It is written:
It was so good to see him, but we were encouraged even more to hear about the encouragement you gave him. He told us that you really want to see me and that you are very sorry for what you did. And he told us how ready and willing you are to help me. When I heard this, I was so much happier. 8 Even if the letter I wrote you made you sad, I am not sorry I wrote it. I know that letter made you sad, and I was sorry for that. But it made you sad only for a short time.9 Now I am happy, not because you were made sad, but because your sorrow made you decide to change. That is what God wanted, so you were not hurt by us in any way. 10 The kind of sorrow God wants makes people decide to change their lives. This leads them to salvation, and we cannot be sorry for that. But the kind of sorrow the world has will bring death. 11 You had the kind of sorrow God wanted you to have. Now see what that sorrow has brought you: It has made you very serious. It made you want to prove that you were not wrong. It made you angry and afraid. It made you want to see me. It made you care. It made you want the right thing to be done. You proved that you were not guilty in any part of that problem. (2 Corinthians 7:7-11 ERV)
What exactly is repentance?
The Hebrew word translated “repent” has an interesting background. It pictures a person who has left a house behind him, which he then sets on fire. The idea is a vivid picture of renouncing sinful ways and determining to follow the Lord.
The Greek New Testament word for repentance is equally powerful.
“What does repentance mean? The word originally meant an afterthought. Often, a second thought shows that the first thought was wrong; and so the word came to mean a change of mind. But, if we are honest, a change of mind demands a change of action. Repentance must involve both change of mind and change of action. We may change our minds and come to see that our actions were wrong; but we may be so much in love with our old ways that we will not change them. We may change our ways but our minds remain the same, changing only because of fear or prudence. True repentance involves a change of mind and a change of action. When repentance comes, something happens to the past. There is God’s forgiveness for what lies behind. Let us be quite clear that the consequences of sins are not wiped out. Not even God can do that. When we sin, we may well do something to ourselves and to others which cannot be undone. Let us look at it this way. When we were young and had done something bad, there was an invisible barrier between us and our mother. But when we went and said we were sorry, the old relationship was restored, and everything was right between us again. Forgiveness does not abolish the consequences of what we have done, but it puts us right with God. When repentance comes, something happens for the future. We receive the gift of the Holy Spirit, and in that power we can win battles we never thought to win and resist things which by ourselves we would have been powerless to resist.” (William Barclay, The Acts of the Apostles (The New Daily Study Bible), 32 (Kindle Edition); Louisville, KY; Westminster John Knox Press)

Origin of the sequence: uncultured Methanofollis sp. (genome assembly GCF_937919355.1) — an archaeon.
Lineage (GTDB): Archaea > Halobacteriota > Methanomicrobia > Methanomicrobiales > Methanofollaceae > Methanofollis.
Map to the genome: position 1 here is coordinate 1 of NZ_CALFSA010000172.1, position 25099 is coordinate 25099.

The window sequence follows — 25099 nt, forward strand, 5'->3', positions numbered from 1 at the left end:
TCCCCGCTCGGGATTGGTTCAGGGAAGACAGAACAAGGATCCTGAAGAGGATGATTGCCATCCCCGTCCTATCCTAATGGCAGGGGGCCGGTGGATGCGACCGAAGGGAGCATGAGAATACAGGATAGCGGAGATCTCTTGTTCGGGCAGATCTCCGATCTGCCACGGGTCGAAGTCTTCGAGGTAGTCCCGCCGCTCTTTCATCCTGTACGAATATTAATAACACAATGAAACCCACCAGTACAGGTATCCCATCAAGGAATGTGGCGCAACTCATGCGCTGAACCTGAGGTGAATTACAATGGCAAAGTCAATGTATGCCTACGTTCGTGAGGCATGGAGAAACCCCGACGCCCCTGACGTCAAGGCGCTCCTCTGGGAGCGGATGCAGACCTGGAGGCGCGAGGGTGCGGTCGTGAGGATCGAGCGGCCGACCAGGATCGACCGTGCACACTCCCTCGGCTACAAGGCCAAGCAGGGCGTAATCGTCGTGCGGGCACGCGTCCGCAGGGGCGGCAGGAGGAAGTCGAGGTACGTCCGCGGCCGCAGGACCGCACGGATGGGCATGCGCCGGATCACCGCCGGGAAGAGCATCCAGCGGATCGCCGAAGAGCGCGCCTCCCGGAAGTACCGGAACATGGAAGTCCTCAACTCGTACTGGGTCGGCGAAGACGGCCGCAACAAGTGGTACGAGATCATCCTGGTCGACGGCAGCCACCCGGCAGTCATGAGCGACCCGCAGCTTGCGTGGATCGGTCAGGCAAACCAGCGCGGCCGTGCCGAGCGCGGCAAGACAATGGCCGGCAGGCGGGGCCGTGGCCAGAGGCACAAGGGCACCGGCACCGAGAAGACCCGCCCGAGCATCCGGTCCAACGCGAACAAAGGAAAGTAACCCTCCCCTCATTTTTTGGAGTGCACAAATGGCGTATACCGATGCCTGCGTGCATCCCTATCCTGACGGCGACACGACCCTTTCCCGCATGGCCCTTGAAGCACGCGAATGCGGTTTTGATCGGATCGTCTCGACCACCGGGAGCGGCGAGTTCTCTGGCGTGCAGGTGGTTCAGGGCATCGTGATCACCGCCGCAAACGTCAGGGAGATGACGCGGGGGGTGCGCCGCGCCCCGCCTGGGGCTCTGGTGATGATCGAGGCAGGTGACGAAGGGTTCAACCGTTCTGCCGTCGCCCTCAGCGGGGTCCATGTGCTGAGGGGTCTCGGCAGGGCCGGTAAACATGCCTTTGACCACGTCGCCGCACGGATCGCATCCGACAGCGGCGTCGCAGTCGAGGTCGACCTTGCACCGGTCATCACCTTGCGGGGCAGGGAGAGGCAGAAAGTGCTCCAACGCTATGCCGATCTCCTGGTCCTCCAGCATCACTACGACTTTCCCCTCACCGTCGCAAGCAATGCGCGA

Some people believe that true repentance means that a person will never fall away and commit sin after salvation. However, that is not true. Repentance does not mean a person will never sin again. Indeed, we are reminded all through the New Testament that Christians continue to struggle with sin (Acts 8:22; Romans 6:1-18; Philippians 3:12-16; Hebrews 4:15-16; 12:1-2; 1 John 1:8-2:2). As long as we are in this world, we will continue to struggle with temptation and sin. The battle between flesh and Spirit will rage within us (Galatians 5:16-17). This means that we must be ever vigilant in our walk with the Lord, continually checking our heart and our lives (2 Corinthians 13:5).
Yet another amazing fact to consider is that God will help us with whatever we need, through His Holy Spirit.
Thank God for His amazing grace!
Do you have sin in your life that is keeping you from God?
Acts 2:38-Then Peter said to them, “Repent, and let every one of you be baptized in the name of Jesus Christ for the remission of sins; and you shall receive the gift of the Holy Spirit.